Under the traffic light system, there are just 11 countries on the UK’s green list – of which Iceland, Gibraltar and Israel are the only viable holiday destinations.
Anyone travelling to them is exempt from quarantine but has to have a pre-departure test followed by a PCR test on return to the UK to enable health officials to detect any variants.
As well as 10 days of quarantine, any traveller returning from an amber country currently has to have a pre-departure test, then PCR tests on days two and eight of self-isolation, with the option of a test to release on day five.
There is no date set for any change in the restrictions, although Boris Johnson has pledged to offer vaccines to all those over 18 by July 19. This would mean that by then no adult could face discrimination going abroad by not being vaccinated and having to continue to quarantine on their return.
It follows research by Public Health England (PHE), cited by the Prime Minister, which found the Pfizer vaccine was 96 per cent effective against hospitalisation with the delta Covid variant after two doses and the AstraZeneca jab 92 per cent effective.
Tony Blair, the former prime minister and an early proponent of vaccine passports, told The Telegraph on Wednesday that the Government should “bite the bullet” and introduce passports for domestic and international travel.
He said current government policy “literally makes no sense at all” in terms of the practicalities of travelling, the race to achieve herd immunity or day-to-day risk management of Covid infections.
Tim Alderslade, the chief executive of Airlines UK, said: “The welcome news from PHE that vaccines are highly effective against the delta variant following a full dose is further evidence that fully vaccinated passengers can safely be exempted from quarantine and testing restrictions from green and amber countries.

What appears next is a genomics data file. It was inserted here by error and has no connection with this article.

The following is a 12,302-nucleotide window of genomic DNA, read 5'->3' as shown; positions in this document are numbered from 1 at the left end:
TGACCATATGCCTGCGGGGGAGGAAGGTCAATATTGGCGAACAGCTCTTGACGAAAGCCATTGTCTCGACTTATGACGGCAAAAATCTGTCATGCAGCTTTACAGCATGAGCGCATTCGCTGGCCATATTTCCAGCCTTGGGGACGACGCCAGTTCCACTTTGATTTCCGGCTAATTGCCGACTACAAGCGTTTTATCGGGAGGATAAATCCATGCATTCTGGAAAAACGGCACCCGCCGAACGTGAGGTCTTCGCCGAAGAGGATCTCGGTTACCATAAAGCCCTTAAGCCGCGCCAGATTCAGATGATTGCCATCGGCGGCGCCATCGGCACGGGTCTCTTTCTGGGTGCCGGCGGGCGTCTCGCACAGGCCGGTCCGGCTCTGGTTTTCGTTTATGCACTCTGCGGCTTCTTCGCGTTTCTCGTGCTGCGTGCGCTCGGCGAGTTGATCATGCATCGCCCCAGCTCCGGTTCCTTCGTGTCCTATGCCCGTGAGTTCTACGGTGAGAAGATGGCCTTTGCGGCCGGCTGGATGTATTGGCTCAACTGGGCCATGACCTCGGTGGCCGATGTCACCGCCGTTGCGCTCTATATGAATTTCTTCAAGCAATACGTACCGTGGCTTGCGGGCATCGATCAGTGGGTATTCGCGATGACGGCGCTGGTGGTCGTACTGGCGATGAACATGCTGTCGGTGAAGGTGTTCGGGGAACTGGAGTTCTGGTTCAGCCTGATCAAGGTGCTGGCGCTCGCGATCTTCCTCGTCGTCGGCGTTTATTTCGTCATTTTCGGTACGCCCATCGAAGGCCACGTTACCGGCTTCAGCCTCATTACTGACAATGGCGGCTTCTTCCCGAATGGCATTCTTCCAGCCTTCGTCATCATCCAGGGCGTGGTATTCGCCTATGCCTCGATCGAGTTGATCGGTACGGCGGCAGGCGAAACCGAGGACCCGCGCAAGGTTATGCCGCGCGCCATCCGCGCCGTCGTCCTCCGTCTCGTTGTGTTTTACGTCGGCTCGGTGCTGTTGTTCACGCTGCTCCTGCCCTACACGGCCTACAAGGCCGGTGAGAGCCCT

“This is already happening in Europe and across the world, and with two-thirds of UK adults expected to be fully jabbed by July 19, there is no reason why such a move cannot happen now to save the summer season and enable people to get away with their loved ones.
“This would be proportionate and data-driven and entirely consistent with the Government’s approach of using our vaccine dividend to safely unlock society and get the economy moving again.”
Karen Dee, the chief executive of the Airport Operators Association, said: “The UK should follow the example of the US and the EU, who are reducing restrictions for fully vaccinated travellers, and give Britons their vaccine dividend.”
John Holland-Kaye, the chief executive of Heathrow Airport, said: “The Government is confident that vaccinations are effective – so surely people who have been fully vaccinated should be able to travel without the need to quarantine or take expensive tests.
“The freedom of travel will not only incentivise people in this country to get vaccinated, it will also show other countries the benefits of scaling up their vaccination programmes.”
On Wednesday, Mr Hancock told MPs that he backed a system of testing as a potential alternative to self-isolation for people who may have come into contact with Covid.